Authors: Carmen Caine
Tags: #historical romance, #scottish romances, #Historical, #medieval romance, #scotland, #medieval romances, #General, #Romance, #medieval, #historical romances, #Historical Fiction, #marriage of convenience, #scottish romance, #Fiction, #Love Stories
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Thurston Hall, Yorkshire, England
Latter part of the 15th century
“Harlot! Whore!” Wat whistled through his teeth as he unbuckled his belt.
Sinking to her knees, Bree mentally retraced her steps as she cowered before Wat on the dirt floor of the cottage.
In the cold before dawn, she’d drawn the water and made the porridge before joining the other peasants in the fields to pull onions. These were hardly the pastimes of a whore. She was cold, exhausted, and hungry.
“I’ll not have a whore live under my roof!” Wat shouted.
She’d never understand why her mother stayed with such a despicable man. Strings of greasy grey hair plastered his balding scalp. Years of grime and other things lived under his blackened nails. He hadn’t bathed since spring. He reeked.
Wat studied her for the slightest hint of rebellion. His fingers twitched in anticipation.
Bowing her head, Bree forced herself to grovel even as she imagined herself screaming defiantly in his face. The man thrived on ale and anger, one feeding the other in an endless cycle of rage and cruelty. She doubted she’d escape unscathed, but it was worth a try. She forced her eyes meekly to the floor, outwardly subservient, and waited for an explanation of what was amiss.
“Jenet!” Wat shouted, his beady eyes glinting in pleasure. “Come see what your whore of a daughter is wearing!”
It was the first hint.
A cursory inspection of her shoes, dress, and hair revealed nothing. She frowned, slightly perplexed. Last week, her rotting skirt had torn on the brambles, but Wat saw in this a wicked desire to expose flesh. A month ago, one of Bree’s brown curls escaped its binding as Lord Huntley wandered the fields nearby. It mattered naught to Wat that the man was ancient, half-blind, and as simple-minded as a child. He accused her of the worst sin: a brazen seduction of the castle lord. She’d paid dearly for both incidents.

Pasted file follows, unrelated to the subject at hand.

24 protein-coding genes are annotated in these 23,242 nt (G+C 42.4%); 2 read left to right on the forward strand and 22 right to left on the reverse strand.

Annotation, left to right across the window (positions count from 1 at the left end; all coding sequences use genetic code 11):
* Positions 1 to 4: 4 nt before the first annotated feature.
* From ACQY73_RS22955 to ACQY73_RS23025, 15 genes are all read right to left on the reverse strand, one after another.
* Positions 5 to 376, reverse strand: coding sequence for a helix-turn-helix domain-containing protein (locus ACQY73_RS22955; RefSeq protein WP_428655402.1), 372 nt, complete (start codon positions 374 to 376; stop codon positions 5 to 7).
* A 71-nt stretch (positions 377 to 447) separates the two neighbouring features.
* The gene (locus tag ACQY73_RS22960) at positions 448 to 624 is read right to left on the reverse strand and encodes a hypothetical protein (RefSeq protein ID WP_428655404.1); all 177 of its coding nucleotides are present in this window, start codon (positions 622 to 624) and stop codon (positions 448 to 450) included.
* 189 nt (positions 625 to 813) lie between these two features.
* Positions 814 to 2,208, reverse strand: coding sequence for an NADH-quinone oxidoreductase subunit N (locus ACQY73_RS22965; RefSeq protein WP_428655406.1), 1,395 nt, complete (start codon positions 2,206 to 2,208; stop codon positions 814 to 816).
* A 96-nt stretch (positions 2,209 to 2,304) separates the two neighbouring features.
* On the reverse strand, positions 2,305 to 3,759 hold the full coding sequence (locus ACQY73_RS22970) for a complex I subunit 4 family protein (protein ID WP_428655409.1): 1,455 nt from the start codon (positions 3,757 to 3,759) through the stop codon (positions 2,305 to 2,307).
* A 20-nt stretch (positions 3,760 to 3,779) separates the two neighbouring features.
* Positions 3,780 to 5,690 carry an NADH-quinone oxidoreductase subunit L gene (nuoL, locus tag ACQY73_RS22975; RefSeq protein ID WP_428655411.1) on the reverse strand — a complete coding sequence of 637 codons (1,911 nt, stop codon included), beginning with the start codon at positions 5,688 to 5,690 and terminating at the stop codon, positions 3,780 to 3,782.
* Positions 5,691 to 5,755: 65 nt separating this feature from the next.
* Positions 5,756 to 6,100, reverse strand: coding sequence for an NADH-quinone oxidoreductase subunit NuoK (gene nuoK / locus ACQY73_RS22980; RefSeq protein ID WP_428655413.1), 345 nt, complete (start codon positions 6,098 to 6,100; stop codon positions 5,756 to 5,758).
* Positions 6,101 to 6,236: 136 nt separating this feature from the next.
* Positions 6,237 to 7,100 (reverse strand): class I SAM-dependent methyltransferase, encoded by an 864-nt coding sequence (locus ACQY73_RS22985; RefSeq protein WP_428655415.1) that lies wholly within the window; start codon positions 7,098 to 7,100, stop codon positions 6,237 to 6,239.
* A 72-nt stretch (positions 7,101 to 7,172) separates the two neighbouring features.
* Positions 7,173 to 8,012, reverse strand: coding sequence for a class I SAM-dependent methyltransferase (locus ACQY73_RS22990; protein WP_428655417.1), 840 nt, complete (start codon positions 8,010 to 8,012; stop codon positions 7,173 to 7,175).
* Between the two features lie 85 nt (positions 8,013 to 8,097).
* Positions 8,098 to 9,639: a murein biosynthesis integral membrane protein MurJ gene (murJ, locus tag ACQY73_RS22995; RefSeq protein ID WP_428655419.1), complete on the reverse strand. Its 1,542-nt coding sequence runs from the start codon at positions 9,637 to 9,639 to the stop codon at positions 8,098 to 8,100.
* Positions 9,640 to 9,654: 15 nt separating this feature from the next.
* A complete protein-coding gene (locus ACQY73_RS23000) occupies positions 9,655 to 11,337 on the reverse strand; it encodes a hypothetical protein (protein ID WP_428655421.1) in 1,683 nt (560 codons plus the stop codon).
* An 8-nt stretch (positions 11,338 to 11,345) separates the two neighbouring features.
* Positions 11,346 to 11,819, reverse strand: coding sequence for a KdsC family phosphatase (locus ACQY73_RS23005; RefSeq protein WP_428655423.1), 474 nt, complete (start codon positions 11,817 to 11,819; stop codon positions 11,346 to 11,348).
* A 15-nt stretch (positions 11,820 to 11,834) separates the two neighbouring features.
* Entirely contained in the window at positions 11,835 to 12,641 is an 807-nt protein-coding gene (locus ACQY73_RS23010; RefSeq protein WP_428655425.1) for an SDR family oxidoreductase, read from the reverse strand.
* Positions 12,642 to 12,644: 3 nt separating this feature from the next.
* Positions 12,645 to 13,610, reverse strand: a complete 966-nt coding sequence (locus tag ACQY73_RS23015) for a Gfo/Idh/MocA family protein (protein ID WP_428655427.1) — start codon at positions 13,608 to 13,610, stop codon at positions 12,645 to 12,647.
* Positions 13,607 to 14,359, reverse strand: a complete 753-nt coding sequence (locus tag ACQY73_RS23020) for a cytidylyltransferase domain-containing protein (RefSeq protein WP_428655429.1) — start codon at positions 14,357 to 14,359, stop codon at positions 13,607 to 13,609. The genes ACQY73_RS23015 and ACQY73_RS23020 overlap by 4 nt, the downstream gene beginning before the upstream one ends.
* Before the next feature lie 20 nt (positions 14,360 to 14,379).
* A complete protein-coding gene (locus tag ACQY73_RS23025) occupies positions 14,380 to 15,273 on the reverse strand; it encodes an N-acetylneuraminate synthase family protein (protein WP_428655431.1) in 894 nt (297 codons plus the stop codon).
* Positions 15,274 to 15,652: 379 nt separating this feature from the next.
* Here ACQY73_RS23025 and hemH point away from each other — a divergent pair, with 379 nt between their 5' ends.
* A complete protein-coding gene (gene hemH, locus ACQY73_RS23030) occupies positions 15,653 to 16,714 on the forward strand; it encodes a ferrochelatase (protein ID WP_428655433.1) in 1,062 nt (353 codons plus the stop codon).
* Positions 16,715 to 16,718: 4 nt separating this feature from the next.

Wat gleefully popped his knuckles and smiled. It was a cruel, malicious smile.
“Yes, Wat?” Jenet’s tired voice filtered through the cottage doorway. She paused on the threshold. Though her face still held traces of beauty, years of oppression had taken their toll. Her hazel eyes were as lifeless as the limp hair on her shoulders.
“Look at your daughter!” Wat ordered, spittle flecking his beard. “This time she has gone too far!”
Lest they betray her emotion, Bree lowered her eyes and held her breath as her mother subjected her to a nervous inspection.
The silence lengthened.
Finally, Jenet hesitantly cleared her throat.
Wat exploded, “Can you not see? Only a harlot would adorn her hair to catch a man’s eye! She is a whore!”
Belatedly, Bree recalled the small bit of dried lavender tucked behind her ear. She loved the scent; it always reminded her of spring. She clenched her jaw, furious at herself. Why, oh why, had she not remembered to remove it? Why had she succumbed to the silly impulse in the first place? She could not afford such errors.
“Be rid of it, Bree,” Jenet said flatly, devoid of sympathy.
Obediently, she raised a hand to remove the offending sprig only to have it slapped away.
“That is not enough!” Wat roared. He clenched his belt, a sneer settling on his lips. “Why would you flaunt yourself so boldly? Why?”
Struggling to remain silent, Bree bit her tongue. Hard. She winced as the salty taste of blood spread in her mouth. Soon, she knew her back would be bleeding as well. A cold anger gripped her heart and her jaw clenched.
It was a minute gesture, but it was enough for Wat.
He gloated in satisfaction as Jenet shuffled heavily from the room. She never intervened. She always left the room.